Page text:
Forum Replies Created
October 4, 2011 6:48 pm at 6:48 pm in reply to: Dispatch Buying The Other Paper, Columbus Monthly, SNP #462522
The consolidation and merger of print media has been ongoing for years now. Columbus is no exception. If you people wanted a print alternative to the Dispatch, you should have supported it and the advertisers. We call this profit. A majority of people today get the news from either broadcast or on-line media. The specialised and tailored nature of on-line news media today makes their objectivity suspect. The people who are hurt the most are those without home internet access.
Inequality breeds discontent and discontent often leads to violence. I find it interesting the GOP and the Tea Party people are unable to see the social factors behind events such as the French and Russian Revolutions, and naive to think it a similar event could not happen here.
First, I like cats and want them cared for properly. My neighborhood (Discovery District) has a stray/feral cat problem. As others have noted, irresponsible cat owners are the problem. This IS a city and health problem for reasons others have noted. Obviously, if Columbus is cutting back on curbing rats, it’s even less likley to deal with cats.
One thing I notice is many cat owners are young college students. They need to be educated on cat care. Young people should know that if they can’t care for their pets, agencies exist to accept and not euthanise them. Do the colleges promote responsible pet ownership? There are four colleges within one mile of my residence that could help. College could help fund a spay or neuter program since many of their students own pets.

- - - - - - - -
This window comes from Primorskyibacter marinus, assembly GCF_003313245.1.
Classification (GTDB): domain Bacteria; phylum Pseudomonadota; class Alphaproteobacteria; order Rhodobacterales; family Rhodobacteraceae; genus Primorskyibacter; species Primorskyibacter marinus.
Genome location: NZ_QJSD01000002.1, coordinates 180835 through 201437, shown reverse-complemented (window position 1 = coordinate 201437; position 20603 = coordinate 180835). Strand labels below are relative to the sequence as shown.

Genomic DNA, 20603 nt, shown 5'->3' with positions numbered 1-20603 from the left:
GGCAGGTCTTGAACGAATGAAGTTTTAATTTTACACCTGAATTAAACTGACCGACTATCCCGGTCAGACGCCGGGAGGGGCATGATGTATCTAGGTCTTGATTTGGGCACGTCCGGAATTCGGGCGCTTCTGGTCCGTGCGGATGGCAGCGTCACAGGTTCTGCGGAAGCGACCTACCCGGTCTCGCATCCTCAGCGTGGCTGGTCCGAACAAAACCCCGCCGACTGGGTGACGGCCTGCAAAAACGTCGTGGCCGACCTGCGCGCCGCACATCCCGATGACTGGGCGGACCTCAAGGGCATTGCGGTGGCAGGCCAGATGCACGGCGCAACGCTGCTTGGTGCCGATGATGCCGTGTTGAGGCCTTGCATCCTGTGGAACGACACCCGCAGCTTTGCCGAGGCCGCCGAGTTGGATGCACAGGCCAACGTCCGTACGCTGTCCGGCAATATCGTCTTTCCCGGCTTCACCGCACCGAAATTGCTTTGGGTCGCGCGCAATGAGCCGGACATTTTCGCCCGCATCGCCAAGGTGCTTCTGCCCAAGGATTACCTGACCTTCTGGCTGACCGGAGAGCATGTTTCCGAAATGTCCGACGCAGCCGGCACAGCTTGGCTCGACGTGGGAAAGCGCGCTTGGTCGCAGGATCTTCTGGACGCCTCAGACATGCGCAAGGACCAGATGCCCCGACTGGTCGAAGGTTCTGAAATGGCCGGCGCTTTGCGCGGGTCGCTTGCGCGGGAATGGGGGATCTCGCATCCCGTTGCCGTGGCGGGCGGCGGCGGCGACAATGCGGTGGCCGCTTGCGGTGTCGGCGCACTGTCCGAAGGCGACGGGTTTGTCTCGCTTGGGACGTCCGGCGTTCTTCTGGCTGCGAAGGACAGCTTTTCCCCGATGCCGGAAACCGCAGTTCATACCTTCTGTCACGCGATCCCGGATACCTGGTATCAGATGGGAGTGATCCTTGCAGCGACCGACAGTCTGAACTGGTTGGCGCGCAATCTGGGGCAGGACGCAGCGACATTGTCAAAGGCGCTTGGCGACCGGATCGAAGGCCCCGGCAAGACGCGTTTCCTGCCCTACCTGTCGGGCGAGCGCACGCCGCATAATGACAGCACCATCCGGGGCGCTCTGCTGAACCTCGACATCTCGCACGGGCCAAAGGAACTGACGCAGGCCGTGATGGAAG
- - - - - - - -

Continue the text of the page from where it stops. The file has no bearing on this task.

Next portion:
Now that the “Cat Lady” is gone from the neighborhood, nothing is being done to curb the cat population.
I’m not sure why people went off on a tangent, but the peak oil issue is a reality. As I have a relative (an engineer currently in S.E. Asia) who works in the oil industry and is familiar with oil exploration technology, his opinion is worth far more than mine. His view is world oil production was exceeded by global demand some time ago. Whatever undiscovered oil reserves exist, any recovery faces high costs, enviromental issues and complicated technology. For example, there are probably oil reserves in Antarctica but under ice sheets. Is it worth exploiting? Probably not worth the costs and enviromental damage.
We have yet to find a cheap energy source that compares to oil, and, does not create serious enviromental hazards.
In the 19th century, civilisation exploited whales for their oil, and demand nearly wiped out the species. We then switched to petroleum (coal, oil and natural gas). We cannot maintain our current standard of living and also 7+ billion people even with adequate oil supplies. I would not count on a scientific breakthrough to save us. As was Rome went, so do we.
As disfunctional as Ohio has become, a one-house or two-house legislature is, perhaps, irrelevent. Ditto Washington. Our choices seem to be devolving into socialism or religious mania.
Persons who park on Franklin Avenue (east of Deaf School Park and the main library) please be advised. Be careful not to park beyond the Do Not Park signs (with arrows). Police will ticket your car. Also, do NOT park in front of the brick driveway, by the Junior League house/Kelton House garden, or risk a ticket. Also, unfortunately, the manager of the Belmont Apartments planted many of the shrubs that obscures street signs. Watch out for the bamboo-shrouded stop signs! One wonders why the city hasn’t acted to remove obvious hazards.July 22, 2011 7:00 pm at 7:00 pm in reply to: Millennials, Gen Y, The Suburbs and The National Housing Crisis #453347
Many of my neighbors (Discovery District) are college age or millenial. They live here because it is cheap for them and close to classes. The suburbs are for those who can afford it, but now for many people, it’s no longer affordable. Jobs and transportation issues will always be a factor in housing choices but it’s not the only factor.
There would be less of a housing crisis if all of the vacant structures were rehabbed and affordable to buyers and profitable to owners.
Is not the real question what dogs are compatible for which size apartments? Will a pet impact the neighbors? I love dogs but, in my current situation, I would not keep one in my apartment.